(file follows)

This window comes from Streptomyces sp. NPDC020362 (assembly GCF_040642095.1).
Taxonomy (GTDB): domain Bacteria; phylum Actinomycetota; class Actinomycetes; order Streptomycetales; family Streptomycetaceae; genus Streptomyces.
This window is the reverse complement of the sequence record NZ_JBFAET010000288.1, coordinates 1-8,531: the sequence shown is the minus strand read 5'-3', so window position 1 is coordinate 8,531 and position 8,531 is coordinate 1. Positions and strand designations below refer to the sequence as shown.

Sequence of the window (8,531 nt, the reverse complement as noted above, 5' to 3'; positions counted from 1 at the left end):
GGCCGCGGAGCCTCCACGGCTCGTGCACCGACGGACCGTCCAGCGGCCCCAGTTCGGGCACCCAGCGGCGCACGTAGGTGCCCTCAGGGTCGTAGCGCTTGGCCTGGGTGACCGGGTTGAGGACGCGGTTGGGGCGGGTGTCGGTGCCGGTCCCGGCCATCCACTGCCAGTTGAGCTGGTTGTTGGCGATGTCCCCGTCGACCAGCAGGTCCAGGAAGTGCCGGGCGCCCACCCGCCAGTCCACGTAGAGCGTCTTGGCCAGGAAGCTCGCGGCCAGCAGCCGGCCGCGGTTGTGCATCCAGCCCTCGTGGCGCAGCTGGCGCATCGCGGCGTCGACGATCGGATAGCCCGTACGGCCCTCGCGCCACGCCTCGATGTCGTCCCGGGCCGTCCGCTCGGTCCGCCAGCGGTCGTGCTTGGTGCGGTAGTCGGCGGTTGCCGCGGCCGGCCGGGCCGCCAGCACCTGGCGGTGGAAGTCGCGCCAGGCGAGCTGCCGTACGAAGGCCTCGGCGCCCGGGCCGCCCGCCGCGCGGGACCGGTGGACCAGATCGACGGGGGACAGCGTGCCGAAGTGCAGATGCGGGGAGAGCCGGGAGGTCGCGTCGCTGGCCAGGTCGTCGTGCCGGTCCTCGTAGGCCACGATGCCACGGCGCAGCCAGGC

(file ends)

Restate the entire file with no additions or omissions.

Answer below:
This window comes from Streptomyces sp. NPDC020362 (assembly GCF_040642095.1).
Taxonomy (GTDB): domain Bacteria; phylum Actinomycetota; class Actinomycetes; order Streptomycetales; family Streptomycetaceae; genus Streptomyces.
This window is the reverse complement of the sequence record NZ_JBFAET010000288.1, coordinates 1-8,531: the sequence shown is the minus strand read 5'-3', so window position 1 is coordinate 8,531 and position 8,531 is coordinate 1. Positions and strand designations below refer to the sequence as shown.

Sequence of the window (8,531 nt, the reverse complement as noted above, 5' to 3'; positions counted from 1 at the left end):
GGCCGCGGAGCCTCCACGGCTCGTGCACCGACGGACCGTCCAGCGGCCCCAGTTCGGGCACCCAGCGGCGCACGTAGGTGCCCTCAGGGTCGTAGCGCTTGGCCTGGGTGACCGGGTTGAGGACGCGGTTGGGGCGGGTGTCGGTGCCGGTCCCGGCCATCCACTGCCAGTTGAGCTGGTTGTTGGCGATGTCCCCGTCGACCAGCAGGTCCAGGAAGTGCCGGGCGCCCACCCGCCAGTCCACGTAGAGCGTCTTGGCCAGGAAGCTCGCGGCCAGCAGCCGGCCGCGGTTGTGCATCCAGCCCTCGTGGCGCAGCTGGCGCATCGCGGCGTCGACGATCGGATAGCCCGTACGGCCCTCGCGCCACGCCTCGATGTCGTCCCGGGCCGTCCGCTCGGTCCGCCAGCGGTCGTGCTTGGTGCGGTAGTCGGCGGTTGCCGCGGCCGGCCGGGCCGCCAGCACCTGGCGGTGGAAGTCGCGCCAGGCGAGCTGCCGTACGAAGGCCTCGGCGCCCGGGCCGCCCGCCGCGCGGGACCGGTGGACCAGATCGACGGGGGACAGCGTGCCGAAGTGCAGATGCGGGGAGAGCCGGGAGGTCGCGTCGCTGGCCAGGTCGTCGTGCCGGTCCTCGTAGGCCACGATGCCACGGCGCAGCCAGGC